As patients begin to lose visual acuity they can make use of a range of visual aids, including magnifiers, specialized eyewear, reading telescopes, and other assistive devices. These technologies have been around for decades, and can significantly improve quality of life for the patient. However, their utility fades as the patient's vision continues to degrade.
Patients suffering from age-related macular degeneration (AMD) are often prescribed a combination of anti-oxidant vitamins and minerals based on evidence that they can reduce the speed of vision loss for a minority of patients. Such treatments have relatively small effects and do not have the potential to restore the parts of the retina damaged by disease.
The 'wet' form of AMD, also known as 'neovascular' AMD, is caused by abnormal growth of blood vessels into the retina from the choriod. This causes acute damage to the retina. Vascular endothelial growth factor (VEGF), which controls blood vessel growth, is the target for monoclonal antibody (mAb) drugs approved for treatment of wet AMD. Repeat injections of these drugs into the eye can slow disease progression, but cannot repair the acute damage to the retina.
Gene Therapy / Editing
Gene therapy is the process of introducing a new gene into a patient's genome to mitigate a specific defect. Gene editing, as enabled by CRISPR/CAS9 technology, has made it possible to repair or replace defective genes within the patient's own cells. Gene therapy has demonstrated success in restoring function to patients with the inherited retinal disease, Leber's congenital amaurosis (LCA), and has been shown to slow vision loss in Choroideremia. These are major advances for the field, but with the limitations that (i) treatments must be tailored to patients harboring specific mutations with known effects, and (ii) patients must be treated early enough that the target cells in the retina are still alive.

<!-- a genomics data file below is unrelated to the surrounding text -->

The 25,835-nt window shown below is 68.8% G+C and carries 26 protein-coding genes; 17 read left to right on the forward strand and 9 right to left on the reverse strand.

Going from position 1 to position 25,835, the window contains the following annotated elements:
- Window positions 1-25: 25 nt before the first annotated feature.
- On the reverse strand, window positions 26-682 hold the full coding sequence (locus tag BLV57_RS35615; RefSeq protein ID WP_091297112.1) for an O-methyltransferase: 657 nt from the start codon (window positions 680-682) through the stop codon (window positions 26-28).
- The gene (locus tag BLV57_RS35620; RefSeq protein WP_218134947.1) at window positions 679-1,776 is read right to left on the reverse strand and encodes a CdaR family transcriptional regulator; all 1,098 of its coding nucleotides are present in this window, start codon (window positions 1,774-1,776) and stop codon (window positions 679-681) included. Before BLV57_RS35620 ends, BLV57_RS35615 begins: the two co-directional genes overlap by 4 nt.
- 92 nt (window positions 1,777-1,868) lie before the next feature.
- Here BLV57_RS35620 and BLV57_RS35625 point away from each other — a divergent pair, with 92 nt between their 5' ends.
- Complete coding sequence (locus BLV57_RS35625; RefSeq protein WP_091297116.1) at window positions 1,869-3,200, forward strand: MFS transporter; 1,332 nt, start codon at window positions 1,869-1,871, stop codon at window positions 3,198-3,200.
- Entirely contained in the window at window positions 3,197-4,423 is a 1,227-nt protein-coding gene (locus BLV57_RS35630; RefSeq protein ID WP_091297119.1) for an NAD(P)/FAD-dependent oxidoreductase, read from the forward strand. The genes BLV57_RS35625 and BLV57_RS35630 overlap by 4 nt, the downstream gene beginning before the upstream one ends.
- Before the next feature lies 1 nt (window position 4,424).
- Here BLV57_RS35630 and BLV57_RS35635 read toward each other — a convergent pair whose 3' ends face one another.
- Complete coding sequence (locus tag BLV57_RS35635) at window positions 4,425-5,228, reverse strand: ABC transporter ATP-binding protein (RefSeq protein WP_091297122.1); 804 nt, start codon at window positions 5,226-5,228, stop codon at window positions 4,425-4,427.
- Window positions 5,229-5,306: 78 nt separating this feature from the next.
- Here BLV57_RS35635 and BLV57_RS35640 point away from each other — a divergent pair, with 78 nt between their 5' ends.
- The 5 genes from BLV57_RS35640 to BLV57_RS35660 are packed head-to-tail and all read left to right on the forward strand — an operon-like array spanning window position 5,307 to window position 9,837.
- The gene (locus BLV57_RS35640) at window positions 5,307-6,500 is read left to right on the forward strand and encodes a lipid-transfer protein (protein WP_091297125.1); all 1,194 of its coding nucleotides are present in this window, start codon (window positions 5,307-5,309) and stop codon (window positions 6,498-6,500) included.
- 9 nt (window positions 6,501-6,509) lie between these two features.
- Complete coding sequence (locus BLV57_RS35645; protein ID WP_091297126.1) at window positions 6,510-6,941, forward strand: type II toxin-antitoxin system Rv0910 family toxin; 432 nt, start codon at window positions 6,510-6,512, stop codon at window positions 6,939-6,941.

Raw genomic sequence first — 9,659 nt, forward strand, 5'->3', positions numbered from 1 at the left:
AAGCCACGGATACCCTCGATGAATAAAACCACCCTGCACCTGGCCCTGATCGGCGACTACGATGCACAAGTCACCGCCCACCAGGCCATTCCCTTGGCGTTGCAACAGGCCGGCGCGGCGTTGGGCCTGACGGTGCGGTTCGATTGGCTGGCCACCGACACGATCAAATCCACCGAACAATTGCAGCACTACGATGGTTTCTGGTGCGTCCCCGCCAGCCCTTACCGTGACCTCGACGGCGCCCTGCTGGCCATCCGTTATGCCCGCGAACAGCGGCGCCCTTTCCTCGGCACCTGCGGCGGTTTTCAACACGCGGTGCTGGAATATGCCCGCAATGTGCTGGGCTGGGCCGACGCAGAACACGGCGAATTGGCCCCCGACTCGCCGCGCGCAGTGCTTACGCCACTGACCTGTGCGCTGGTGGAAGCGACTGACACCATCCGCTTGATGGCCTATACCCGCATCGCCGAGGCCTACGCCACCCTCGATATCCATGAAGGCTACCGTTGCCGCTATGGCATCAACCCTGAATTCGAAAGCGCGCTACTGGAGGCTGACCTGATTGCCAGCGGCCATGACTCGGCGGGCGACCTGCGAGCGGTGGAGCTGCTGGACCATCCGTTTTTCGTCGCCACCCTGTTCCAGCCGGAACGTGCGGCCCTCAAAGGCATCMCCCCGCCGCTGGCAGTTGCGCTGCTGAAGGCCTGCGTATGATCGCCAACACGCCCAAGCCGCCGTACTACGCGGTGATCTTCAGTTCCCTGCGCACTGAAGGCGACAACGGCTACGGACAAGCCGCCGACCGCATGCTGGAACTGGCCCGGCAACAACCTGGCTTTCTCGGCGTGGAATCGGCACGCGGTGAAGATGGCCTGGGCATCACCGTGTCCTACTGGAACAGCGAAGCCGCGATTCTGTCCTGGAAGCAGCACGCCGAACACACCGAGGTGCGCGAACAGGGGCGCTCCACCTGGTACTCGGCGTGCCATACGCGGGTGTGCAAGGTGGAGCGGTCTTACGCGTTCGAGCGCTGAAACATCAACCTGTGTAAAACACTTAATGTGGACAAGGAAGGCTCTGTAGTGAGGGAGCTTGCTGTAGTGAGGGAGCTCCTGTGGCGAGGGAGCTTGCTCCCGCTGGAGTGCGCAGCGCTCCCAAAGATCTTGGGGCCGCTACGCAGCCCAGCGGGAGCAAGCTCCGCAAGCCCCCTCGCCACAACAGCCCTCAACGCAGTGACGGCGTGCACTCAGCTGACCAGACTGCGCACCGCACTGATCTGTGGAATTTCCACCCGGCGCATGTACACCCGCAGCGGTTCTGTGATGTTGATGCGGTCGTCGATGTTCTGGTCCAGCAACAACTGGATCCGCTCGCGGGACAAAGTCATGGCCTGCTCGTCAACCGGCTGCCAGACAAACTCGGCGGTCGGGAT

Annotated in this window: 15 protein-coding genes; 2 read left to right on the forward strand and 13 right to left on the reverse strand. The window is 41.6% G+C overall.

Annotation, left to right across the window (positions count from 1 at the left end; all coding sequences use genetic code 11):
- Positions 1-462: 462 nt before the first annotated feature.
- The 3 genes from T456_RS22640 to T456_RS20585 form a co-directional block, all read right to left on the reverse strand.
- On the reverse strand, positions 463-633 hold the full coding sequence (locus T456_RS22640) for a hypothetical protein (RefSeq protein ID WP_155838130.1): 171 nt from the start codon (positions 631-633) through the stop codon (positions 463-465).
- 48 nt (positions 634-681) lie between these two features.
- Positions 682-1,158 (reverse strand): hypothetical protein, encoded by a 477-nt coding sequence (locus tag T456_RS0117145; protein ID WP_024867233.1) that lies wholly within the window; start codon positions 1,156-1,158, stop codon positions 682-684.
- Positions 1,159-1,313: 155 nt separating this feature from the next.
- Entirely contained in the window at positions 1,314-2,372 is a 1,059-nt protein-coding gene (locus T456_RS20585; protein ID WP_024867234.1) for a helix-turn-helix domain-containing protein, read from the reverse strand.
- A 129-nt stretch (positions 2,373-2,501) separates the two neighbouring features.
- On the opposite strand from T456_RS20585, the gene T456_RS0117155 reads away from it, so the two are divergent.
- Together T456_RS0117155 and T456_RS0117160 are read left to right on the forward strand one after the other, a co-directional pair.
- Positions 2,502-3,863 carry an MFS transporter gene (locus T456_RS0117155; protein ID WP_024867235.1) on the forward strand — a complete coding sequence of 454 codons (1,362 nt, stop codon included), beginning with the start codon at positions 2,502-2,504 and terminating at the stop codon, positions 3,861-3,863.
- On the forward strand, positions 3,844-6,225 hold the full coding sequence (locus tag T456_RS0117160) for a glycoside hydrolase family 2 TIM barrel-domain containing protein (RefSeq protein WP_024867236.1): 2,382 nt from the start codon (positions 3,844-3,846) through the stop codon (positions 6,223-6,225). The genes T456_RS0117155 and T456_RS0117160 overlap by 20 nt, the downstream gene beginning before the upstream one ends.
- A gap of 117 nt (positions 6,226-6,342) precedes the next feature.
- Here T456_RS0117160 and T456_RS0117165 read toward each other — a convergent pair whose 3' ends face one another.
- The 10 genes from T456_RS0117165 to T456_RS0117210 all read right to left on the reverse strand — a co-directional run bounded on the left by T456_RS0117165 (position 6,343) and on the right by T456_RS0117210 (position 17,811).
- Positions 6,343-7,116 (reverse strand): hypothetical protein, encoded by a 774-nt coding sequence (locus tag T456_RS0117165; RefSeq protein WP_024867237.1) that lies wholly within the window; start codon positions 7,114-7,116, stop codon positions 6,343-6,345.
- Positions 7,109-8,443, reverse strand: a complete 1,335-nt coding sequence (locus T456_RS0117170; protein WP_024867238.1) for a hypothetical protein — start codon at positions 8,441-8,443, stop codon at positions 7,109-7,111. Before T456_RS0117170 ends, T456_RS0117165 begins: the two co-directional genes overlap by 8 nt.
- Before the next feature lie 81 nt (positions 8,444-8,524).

Cell therapy involves the harvest or manufacture of cells, either from the patient or from a suitable donor, for transplantation into the patient. The concept is not new, two examples being blood transfusions and bone-marrow transplants, both used routinely for decades to treat blood-related illnesses. In recent years it has become possible to manufacture many types of cells suitable for transplant from human pluripotent stem cells (iPSCs), enabling a new paradigm in medicine. Use of iPSC-derived photoreceptors, to replace cells that have been lost, has the potential to dramatically improve the standard of care for a broad range of currently untreatable retinal disorders.